Elon Musk reacts to Stephen King saying he won’t pay for Twitter blue check

Horror novelist Stephen King says he will refuse to pay for a monthly subscription to keep his verified status on Twitter, but Elon Musk responded that the company’s grisly finances give him no choice but to charge a fee.

King, the author of bestselling classics such as “The Shining,” “Salem’s Lot,” “Misery,” and “Pet Sematary,” took to Twitter on Monday and made clear his feelings on Musk’s reported plan to begin charging verified Twitter users a monthly fee.

“$20 a month to keep my blue check?” King tweeted. “F–k that, they should pay me.”

“If that gets instituted, I’m gone like Enron,” King added, referring to the infamous energy company that went belly up in the early 2000s.

Musk, Twitter’s new “Chief Twit” who recently completed his acquisition of the social media site and fired its top executives, responded to King early Tuesday.

“We need to pay the bills somehow!” Musk wrote to King. “Twitter cannot rely entirely on advertisers. How about $8?”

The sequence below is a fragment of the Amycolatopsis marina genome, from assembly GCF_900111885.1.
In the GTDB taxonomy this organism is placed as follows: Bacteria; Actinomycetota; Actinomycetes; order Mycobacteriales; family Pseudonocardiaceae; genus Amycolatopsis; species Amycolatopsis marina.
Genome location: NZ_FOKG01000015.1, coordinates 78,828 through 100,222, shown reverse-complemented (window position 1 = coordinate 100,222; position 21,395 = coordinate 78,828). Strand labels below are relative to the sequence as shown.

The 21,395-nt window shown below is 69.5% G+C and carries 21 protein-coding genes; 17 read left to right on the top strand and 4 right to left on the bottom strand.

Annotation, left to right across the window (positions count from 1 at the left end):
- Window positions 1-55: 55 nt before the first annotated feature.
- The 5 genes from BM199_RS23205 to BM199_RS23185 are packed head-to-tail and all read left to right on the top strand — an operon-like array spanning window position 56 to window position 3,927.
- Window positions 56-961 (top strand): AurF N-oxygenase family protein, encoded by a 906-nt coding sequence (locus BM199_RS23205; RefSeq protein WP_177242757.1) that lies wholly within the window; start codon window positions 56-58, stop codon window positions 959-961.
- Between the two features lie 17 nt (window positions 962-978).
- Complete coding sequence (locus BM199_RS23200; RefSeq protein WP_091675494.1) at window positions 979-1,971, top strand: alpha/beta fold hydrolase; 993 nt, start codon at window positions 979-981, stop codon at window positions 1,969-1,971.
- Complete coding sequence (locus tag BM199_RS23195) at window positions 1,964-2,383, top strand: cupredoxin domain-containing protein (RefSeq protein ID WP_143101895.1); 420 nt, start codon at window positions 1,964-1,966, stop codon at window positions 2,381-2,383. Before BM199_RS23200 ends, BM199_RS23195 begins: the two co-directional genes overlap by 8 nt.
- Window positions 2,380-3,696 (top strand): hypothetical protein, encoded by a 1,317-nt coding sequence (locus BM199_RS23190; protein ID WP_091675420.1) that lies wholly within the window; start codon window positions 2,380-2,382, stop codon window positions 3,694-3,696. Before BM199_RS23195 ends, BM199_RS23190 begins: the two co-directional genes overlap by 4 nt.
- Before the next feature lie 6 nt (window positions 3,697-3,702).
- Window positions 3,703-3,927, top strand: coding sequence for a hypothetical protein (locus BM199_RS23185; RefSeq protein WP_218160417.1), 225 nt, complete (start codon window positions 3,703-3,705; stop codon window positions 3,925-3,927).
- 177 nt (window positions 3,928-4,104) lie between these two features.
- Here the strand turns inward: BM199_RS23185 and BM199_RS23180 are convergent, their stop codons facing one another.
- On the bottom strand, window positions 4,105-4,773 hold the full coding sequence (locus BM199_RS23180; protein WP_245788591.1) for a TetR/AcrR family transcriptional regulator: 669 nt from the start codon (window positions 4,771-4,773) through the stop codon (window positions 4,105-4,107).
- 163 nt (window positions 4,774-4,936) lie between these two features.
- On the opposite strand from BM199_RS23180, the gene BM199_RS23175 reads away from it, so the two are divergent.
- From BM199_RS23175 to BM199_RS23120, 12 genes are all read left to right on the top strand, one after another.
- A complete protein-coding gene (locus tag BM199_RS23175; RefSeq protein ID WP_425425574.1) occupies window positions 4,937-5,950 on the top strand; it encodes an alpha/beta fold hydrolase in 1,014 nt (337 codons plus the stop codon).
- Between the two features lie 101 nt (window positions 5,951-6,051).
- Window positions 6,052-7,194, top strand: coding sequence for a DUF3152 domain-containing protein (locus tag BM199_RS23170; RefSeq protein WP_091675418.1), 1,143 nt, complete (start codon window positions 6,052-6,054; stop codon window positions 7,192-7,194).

In a subsequent tweet, Musk wrote: “I will explain the rationale in longer form before this is implemented. It is the only way to defeat the bots & trolls.”

Musk has reportedly given his employees an edict to come up with a plan for the new subscription service within days — or get fired.

Musk last week officially assumed control of Twitter, a site with more than 237 million daily active users that has historically struggled to monetize its content despite its significant influence on the public discourse.

The company’s most recent earnings report showed a net loss of $270 million — a sharp swing from the $66 million in profit from a year prior.

Twitter also reported $1.18 billion in revenue, which is down more than 1% year-over-year.

Musk’s plan to generate revenue by charging blue checks a subscription fee was met with backlash from prominent figures, including CNBC’s Jim Cramer.

“I’m not paying them anything. They should pay me,” the “Mad Money” host said on Monday.

Cramer’s co-anchor David Faber agreed, saying: “I’m not paying Twitter more than I’m paying Netflix every month.”

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